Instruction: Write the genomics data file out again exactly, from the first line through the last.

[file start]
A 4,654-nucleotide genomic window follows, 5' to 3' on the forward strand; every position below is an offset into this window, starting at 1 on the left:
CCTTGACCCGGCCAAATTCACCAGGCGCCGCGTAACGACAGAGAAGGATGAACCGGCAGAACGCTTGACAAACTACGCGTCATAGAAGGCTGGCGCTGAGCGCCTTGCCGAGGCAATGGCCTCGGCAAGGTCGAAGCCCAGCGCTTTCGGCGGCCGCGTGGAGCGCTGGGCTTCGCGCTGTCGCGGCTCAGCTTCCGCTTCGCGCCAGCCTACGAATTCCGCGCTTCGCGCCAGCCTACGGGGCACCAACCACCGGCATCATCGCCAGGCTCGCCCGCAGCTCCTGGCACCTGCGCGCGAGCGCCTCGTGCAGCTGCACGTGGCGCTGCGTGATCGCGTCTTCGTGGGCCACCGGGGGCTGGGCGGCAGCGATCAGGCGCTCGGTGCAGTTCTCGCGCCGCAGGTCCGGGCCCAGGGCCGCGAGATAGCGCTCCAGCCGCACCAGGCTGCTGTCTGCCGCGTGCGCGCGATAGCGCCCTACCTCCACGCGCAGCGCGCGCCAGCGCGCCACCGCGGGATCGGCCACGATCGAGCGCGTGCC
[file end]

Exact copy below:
A 4,654-nucleotide genomic window follows, 5' to 3' on the forward strand; every position below is an offset into this window, starting at 1 on the left:
CCTTGACCCGGCCAAATTCACCAGGCGCCGCGTAACGACAGAGAAGGATGAACCGGCAGAACGCTTGACAAACTACGCGTCATAGAAGGCTGGCGCTGAGCGCCTTGCCGAGGCAATGGCCTCGGCAAGGTCGAAGCCCAGCGCTTTCGGCGGCCGCGTGGAGCGCTGGGCTTCGCGCTGTCGCGGCTCAGCTTCCGCTTCGCGCCAGCCTACGAATTCCGCGCTTCGCGCCAGCCTACGGGGCACCAACCACCGGCATCATCGCCAGGCTCGCCCGCAGCTCCTGGCACCTGCGCGCGAGCGCCTCGTGCAGCTGCACGTGGCGCTGCGTGATCGCGTCTTCGTGGGCCACCGGGGGCTGGGCGGCAGCGATCAGGCGCTCGGTGCAGTTCTCGCGCCGCAGGTCCGGGCCCAGGGCCGCGAGATAGCGCTCCAGCCGCACCAGGCTGCTGTCTGCCGCGTGCGCGCGATAGCGCCCTACCTCCACGCGCAGCGCGCGCCAGCGCGCCACCGCGGGATCGGCCACGATCGAGCGCGTGCC